Today some of Woolson’s observations on Saturdays in New York, when the ladies are out in force . . .
Saturday in New York is a marked day, possessing such peculiar characteristics that any one could detect it by a glance at the streets even though just awakened from weeks of sickness with no idea of time or place. Let no one suppose, however, that the peculiarity consists in an evident preparation for the day of rest; a careful review and closing up of the week’s business and a cessation of all bustle and gaiety as the sun goes down, according to the venerated rule of New England, where the odor of the exalted cod-fish, the simmering of baking beans and the voices of children undergoing the Saturday scrub, rise in the air and mark the day with unmistakable distinctness.
On this demoralized island, Saturday is one grand rush from dawn to midnight, a brilliant carnival into whose eighteen houses is crowded the whole concentrated essence of the week, when every man, woman and child, every car and stage horse, every ferryboat and steam engine is kept busy to the utmost capacity, as though Satan, envious of the Lord’s Day, had set up a rival institution of his own, and was doing what he could towards emptying the churches on Sunday, by getting a double share of service out of Saturday, the gala day of the week.
There is more buying done on Saturday than at any other time, and all the stores are full from Stewart’s down to the corner grocery. At the superb palace of Lord & Taylor up town; the elegant clerks are obliged to hurry around in a manner but little suited to their aristocratic tastes to supply the demands of the throng of customers, and the impassive wax lady in the corner window stares placidly out upon twice the usual number of admirers flattening their noses against the plate glass in humble homage.
Looking in the stores one naturally supposes that the ladies have devoted the day to shopping, but go over to the markets and another army marches on to the field laying in supplies apparently for the whole city; visit the libraries, every seat and recess is occupied and the Librarian driven wild by the feminine thirst for knowledge which always prefers the farthest book on the topmost shelf and changes it once a minute. Take a walk for pleasure and meeting the throngs of ladies, you will decide that you were mistaken and THE thing to do on Saturday is to walk up and down Broadway; but when you step into any of the matinees and behold the serried ranks of beauty and fashion, you will give it up and maintain that you have seen one million women since daylight! The New York rule for Saturday is ‘go.’ It does not make much difference where, but keep going, as long as you can stand on your feet.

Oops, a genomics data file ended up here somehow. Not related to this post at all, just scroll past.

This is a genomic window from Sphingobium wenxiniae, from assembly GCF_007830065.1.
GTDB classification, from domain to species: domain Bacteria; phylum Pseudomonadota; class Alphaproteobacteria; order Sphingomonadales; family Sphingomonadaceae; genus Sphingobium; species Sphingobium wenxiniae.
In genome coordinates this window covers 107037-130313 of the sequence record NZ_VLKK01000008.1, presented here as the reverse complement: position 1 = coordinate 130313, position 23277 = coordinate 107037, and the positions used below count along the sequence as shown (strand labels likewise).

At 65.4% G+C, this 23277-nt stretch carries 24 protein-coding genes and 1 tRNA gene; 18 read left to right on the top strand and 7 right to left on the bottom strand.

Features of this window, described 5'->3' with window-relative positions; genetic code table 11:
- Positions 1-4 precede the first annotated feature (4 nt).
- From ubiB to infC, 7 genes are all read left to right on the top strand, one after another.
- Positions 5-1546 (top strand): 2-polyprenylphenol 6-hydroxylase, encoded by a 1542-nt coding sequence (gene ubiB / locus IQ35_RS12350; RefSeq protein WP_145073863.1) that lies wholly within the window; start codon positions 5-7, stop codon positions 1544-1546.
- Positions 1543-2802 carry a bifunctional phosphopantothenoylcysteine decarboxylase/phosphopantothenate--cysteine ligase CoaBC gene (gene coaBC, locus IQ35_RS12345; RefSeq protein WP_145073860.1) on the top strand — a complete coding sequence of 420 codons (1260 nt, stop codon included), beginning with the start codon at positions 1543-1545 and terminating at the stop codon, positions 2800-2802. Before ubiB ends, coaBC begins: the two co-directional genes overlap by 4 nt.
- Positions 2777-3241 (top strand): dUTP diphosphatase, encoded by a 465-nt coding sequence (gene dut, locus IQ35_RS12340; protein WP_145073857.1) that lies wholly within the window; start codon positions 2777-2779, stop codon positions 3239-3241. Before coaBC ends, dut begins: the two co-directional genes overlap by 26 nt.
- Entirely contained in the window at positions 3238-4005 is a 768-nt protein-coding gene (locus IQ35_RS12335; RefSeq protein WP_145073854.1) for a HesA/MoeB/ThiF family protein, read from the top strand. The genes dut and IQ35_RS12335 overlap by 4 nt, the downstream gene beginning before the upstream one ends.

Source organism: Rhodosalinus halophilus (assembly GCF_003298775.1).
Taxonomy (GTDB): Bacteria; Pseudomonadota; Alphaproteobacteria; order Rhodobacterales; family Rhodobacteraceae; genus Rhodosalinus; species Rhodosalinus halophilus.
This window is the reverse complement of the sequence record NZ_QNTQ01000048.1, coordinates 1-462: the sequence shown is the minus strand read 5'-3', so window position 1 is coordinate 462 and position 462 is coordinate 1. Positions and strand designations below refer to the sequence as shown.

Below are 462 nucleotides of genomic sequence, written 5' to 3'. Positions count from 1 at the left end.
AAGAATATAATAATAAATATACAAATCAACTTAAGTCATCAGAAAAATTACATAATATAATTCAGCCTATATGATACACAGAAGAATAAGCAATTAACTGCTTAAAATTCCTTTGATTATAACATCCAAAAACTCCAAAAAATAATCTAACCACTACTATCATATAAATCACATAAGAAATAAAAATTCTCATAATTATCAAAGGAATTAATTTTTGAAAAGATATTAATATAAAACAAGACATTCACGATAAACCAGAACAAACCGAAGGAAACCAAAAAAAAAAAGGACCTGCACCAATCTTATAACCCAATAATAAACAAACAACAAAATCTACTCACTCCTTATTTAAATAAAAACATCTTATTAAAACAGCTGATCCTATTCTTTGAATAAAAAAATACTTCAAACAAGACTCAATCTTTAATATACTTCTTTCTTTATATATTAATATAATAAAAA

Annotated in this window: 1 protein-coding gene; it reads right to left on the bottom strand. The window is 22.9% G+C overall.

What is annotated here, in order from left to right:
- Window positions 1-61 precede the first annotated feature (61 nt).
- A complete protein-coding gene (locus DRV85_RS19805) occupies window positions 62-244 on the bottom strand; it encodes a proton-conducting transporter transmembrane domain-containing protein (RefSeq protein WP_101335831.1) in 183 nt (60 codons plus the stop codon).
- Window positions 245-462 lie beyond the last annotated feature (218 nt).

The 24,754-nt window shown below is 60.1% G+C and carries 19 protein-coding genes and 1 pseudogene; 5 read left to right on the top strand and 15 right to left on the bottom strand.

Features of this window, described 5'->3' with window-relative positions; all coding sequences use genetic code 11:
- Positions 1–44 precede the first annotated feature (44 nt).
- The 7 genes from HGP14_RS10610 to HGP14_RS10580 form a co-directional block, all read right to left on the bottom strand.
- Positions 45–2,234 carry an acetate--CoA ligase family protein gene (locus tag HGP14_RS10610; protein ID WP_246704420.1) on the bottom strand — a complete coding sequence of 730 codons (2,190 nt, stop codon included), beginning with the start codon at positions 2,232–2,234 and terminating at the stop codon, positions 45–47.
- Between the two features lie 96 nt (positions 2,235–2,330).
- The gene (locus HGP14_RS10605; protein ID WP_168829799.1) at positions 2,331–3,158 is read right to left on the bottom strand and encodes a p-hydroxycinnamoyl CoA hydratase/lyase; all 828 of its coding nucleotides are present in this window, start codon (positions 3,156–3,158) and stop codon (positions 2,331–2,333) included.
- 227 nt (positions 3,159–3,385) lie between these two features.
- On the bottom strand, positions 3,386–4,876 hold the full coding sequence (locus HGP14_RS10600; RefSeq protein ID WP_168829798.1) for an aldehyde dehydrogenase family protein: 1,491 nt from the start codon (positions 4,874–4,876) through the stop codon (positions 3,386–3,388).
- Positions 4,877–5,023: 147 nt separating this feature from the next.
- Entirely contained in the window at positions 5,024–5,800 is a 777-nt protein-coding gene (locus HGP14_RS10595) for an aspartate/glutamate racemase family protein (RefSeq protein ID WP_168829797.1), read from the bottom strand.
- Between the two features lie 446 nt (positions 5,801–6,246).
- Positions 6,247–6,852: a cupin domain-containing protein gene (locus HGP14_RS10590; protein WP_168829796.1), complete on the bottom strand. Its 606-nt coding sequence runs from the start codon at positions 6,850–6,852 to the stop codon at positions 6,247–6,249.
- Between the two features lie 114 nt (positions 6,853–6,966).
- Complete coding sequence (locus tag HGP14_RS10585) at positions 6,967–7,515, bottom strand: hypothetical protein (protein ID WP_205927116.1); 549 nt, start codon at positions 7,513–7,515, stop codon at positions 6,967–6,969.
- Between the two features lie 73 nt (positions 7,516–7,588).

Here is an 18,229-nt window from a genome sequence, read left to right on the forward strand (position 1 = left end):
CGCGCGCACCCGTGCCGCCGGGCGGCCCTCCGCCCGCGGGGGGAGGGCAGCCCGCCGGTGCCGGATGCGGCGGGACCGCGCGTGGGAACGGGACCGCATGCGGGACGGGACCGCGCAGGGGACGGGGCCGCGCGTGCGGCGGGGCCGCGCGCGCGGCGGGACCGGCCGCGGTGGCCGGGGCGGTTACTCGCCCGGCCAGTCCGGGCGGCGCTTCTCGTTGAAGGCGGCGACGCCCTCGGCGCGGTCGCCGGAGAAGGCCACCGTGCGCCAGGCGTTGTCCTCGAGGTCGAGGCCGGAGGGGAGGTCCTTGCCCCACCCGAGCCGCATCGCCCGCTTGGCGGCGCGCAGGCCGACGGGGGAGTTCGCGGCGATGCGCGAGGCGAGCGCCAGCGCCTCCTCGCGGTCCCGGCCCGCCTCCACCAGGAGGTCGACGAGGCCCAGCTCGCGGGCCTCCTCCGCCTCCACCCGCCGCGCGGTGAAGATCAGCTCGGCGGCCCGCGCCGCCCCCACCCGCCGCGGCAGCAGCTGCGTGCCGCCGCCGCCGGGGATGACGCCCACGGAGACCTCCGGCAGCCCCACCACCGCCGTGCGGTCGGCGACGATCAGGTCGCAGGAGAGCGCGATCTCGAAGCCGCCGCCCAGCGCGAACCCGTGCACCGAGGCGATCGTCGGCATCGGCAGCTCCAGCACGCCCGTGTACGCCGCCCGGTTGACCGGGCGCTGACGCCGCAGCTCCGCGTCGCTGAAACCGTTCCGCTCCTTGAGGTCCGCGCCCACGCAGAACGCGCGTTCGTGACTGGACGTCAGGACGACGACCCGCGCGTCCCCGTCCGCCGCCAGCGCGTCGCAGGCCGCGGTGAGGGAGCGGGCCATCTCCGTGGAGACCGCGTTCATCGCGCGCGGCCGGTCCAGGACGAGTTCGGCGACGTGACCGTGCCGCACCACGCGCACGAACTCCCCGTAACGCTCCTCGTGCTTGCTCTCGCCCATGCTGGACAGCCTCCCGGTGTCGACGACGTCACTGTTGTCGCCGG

In the evening the gentlemen turn out and even the stay at homes must have a taste of amusement Saturday night; every place of amusement is crowded from the exquisite in the private box to the newsboy in the upper gallery, who catching the spirit of the scene, fecklessly spends in peanuts the profit of the whole week, and casts the shells thereof downward with careless indifference. On Saturday the dailies offer extras and the weeklies are black with thrilling pictures; on Saturday candy is indulged in to an unlimited extent; on Saturday the crowd on the ferryboats going out is only equalled by the crowd on the ferryboats coming in; everybody is going somewhere and everybody wears his best clothes; après nous le deluge! The matinees on Saturday have a peculiar character of their own, and the actors know it and prepare accordingly; the rustling whispering audiences are composed nine tenths of ladies, who rejoice in the opportunity to express their admiration for their favorite, and give him round after round of delicate kid glove applause in revenge for the enforced silence which custom ordains in the evening. We say “him,” advisedly for the ladies never applaud an actress; as a general rule they “cannot see anything in her.”
–“Gotham.What a Woman Sees and Says,” Cleveland Supplement, Jan. 21, 1872